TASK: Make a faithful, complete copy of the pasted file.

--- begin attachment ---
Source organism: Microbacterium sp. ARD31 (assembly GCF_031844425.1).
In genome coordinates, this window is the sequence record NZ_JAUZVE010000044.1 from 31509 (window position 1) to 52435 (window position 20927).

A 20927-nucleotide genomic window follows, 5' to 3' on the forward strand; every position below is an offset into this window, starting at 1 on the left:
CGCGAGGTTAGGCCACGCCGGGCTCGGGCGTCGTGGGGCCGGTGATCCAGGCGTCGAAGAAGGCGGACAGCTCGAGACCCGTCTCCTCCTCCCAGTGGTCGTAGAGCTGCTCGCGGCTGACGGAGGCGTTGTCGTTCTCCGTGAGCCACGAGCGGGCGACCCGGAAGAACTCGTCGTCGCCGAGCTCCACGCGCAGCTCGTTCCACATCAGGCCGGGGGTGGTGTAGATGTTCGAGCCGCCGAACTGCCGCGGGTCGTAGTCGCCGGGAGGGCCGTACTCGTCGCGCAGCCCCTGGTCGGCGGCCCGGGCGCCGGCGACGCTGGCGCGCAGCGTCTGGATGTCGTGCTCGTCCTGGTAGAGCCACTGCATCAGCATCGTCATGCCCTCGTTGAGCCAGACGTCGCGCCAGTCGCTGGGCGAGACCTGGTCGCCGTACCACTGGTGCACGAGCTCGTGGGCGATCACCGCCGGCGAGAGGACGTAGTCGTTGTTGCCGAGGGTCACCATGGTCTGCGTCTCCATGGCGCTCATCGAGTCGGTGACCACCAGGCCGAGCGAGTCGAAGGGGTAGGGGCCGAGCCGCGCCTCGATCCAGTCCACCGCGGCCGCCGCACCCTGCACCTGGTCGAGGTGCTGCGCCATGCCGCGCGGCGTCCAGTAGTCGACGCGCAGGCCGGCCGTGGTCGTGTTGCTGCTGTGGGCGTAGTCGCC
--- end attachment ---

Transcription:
Source organism: Microbacterium sp. ARD31 (assembly GCF_031844425.1).
In genome coordinates, this window is the sequence record NZ_JAUZVE010000044.1 from 31509 (window position 1) to 52435 (window position 20927).

A 20927-nucleotide genomic window follows, 5' to 3' on the forward strand; every position below is an offset into this window, starting at 1 on the left:
CGCGAGGTTAGGCCACGCCGGGCTCGGGCGTCGTGGGGCCGGTGATCCAGGCGTCGAAGAAGGCGGACAGCTCGAGACCCGTCTCCTCCTCCCAGTGGTCGTAGAGCTGCTCGCGGCTGACGGAGGCGTTGTCGTTCTCCGTGAGCCACGAGCGGGCGACCCGGAAGAACTCGTCGTCGCCGAGCTCCACGCGCAGCTCGTTCCACATCAGGCCGGGGGTGGTGTAGATGTTCGAGCCGCCGAACTGCCGCGGGTCGTAGTCGCCGGGAGGGCCGTACTCGTCGCGCAGCCCCTGGTCGGCGGCCCGGGCGCCGGCGACGCTGGCGCGCAGCGTCTGGATGTCGTGCTCGTCCTGGTAGAGCCACTGCATCAGCATCGTCATGCCCTCGTTGAGCCAGACGTCGCGCCAGTCGCTGGGCGAGACCTGGTCGCCGTACCACTGGTGCACGAGCTCGTGGGCGATCACCGCCGGCGAGAGGACGTAGTCGTTGTTGCCGAGGGTCACCATGGTCTGCGTCTCCATGGCGCTCATCGAGTCGGTGACCACCAGGCCGAGCGAGTCGAAGGGGTAGGGGCCGAGCCGCGCCTCGATCCAGTCCACCGCGGCCGCCGCACCCTGCACCTGGTCGAGGTGCTGCGCCATGCCGCGCGGCGTCCAGTAGTCGACGCGCAGGCCGGCCGTGGTCGTGTTGCTGCTGTGGGCGTAGTCGCC